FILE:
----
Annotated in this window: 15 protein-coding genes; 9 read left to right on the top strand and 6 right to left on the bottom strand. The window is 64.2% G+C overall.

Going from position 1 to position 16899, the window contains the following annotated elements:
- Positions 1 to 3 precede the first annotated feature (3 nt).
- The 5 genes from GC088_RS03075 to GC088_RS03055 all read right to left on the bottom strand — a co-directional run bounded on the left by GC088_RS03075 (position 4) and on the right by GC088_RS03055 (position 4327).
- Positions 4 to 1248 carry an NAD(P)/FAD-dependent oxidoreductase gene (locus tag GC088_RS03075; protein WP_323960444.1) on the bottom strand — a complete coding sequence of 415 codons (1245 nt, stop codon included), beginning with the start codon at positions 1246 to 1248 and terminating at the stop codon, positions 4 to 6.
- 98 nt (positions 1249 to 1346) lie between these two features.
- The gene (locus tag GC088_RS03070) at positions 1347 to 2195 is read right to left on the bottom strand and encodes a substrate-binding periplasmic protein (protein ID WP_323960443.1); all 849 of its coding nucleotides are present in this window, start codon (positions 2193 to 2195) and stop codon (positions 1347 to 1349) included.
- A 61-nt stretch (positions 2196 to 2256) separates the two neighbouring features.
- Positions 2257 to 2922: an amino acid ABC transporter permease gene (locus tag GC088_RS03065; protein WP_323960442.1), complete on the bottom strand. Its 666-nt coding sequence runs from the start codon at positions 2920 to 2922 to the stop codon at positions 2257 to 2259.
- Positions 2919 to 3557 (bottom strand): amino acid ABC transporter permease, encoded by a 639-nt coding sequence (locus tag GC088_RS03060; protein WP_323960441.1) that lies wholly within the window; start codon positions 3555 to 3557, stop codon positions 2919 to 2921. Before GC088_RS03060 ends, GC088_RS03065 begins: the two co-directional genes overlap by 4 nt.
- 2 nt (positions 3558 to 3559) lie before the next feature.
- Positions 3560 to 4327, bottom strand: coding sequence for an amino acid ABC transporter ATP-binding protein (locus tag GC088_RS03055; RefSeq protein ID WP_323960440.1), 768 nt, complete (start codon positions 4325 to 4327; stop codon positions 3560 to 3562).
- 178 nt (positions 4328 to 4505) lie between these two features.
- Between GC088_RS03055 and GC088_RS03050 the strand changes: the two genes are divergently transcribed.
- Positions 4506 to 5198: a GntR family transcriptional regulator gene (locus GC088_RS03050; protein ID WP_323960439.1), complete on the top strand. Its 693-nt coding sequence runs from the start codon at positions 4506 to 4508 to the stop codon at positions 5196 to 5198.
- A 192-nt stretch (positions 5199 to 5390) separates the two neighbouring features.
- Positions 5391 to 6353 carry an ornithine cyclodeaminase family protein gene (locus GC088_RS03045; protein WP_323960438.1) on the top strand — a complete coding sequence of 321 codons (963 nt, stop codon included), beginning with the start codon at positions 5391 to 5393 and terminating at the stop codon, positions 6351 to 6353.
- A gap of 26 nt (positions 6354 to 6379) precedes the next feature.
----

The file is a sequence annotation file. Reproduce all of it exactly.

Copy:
Annotated in this window: 15 protein-coding genes; 9 read left to right on the top strand and 6 right to left on the bottom strand. The window is 64.2% G+C overall.

Going from position 1 to position 16899, the window contains the following annotated elements:
- Positions 1 to 3 precede the first annotated feature (3 nt).
- The 5 genes from GC088_RS03075 to GC088_RS03055 all read right to left on the bottom strand — a co-directional run bounded on the left by GC088_RS03075 (position 4) and on the right by GC088_RS03055 (position 4327).
- Positions 4 to 1248 carry an NAD(P)/FAD-dependent oxidoreductase gene (locus tag GC088_RS03075; protein WP_323960444.1) on the bottom strand — a complete coding sequence of 415 codons (1245 nt, stop codon included), beginning with the start codon at positions 1246 to 1248 and terminating at the stop codon, positions 4 to 6.
- 98 nt (positions 1249 to 1346) lie between these two features.
- The gene (locus tag GC088_RS03070) at positions 1347 to 2195 is read right to left on the bottom strand and encodes a substrate-binding periplasmic protein (protein ID WP_323960443.1); all 849 of its coding nucleotides are present in this window, start codon (positions 2193 to 2195) and stop codon (positions 1347 to 1349) included.
- A 61-nt stretch (positions 2196 to 2256) separates the two neighbouring features.
- Positions 2257 to 2922: an amino acid ABC transporter permease gene (locus tag GC088_RS03065; protein WP_323960442.1), complete on the bottom strand. Its 666-nt coding sequence runs from the start codon at positions 2920 to 2922 to the stop codon at positions 2257 to 2259.
- Positions 2919 to 3557 (bottom strand): amino acid ABC transporter permease, encoded by a 639-nt coding sequence (locus tag GC088_RS03060; protein WP_323960441.1) that lies wholly within the window; start codon positions 3555 to 3557, stop codon positions 2919 to 2921. Before GC088_RS03060 ends, GC088_RS03065 begins: the two co-directional genes overlap by 4 nt.
- 2 nt (positions 3558 to 3559) lie before the next feature.
- Positions 3560 to 4327, bottom strand: coding sequence for an amino acid ABC transporter ATP-binding protein (locus tag GC088_RS03055; RefSeq protein ID WP_323960440.1), 768 nt, complete (start codon positions 4325 to 4327; stop codon positions 3560 to 3562).
- 178 nt (positions 4328 to 4505) lie between these two features.
- Between GC088_RS03055 and GC088_RS03050 the strand changes: the two genes are divergently transcribed.
- Positions 4506 to 5198: a GntR family transcriptional regulator gene (locus GC088_RS03050; protein ID WP_323960439.1), complete on the top strand. Its 693-nt coding sequence runs from the start codon at positions 4506 to 4508 to the stop codon at positions 5196 to 5198.
- A 192-nt stretch (positions 5199 to 5390) separates the two neighbouring features.
- Positions 5391 to 6353 carry an ornithine cyclodeaminase family protein gene (locus GC088_RS03045; protein WP_323960438.1) on the top strand — a complete coding sequence of 321 codons (963 nt, stop codon included), beginning with the start codon at positions 5391 to 5393 and terminating at the stop codon, positions 6351 to 6353.
- A gap of 26 nt (positions 6354 to 6379) precedes the next feature.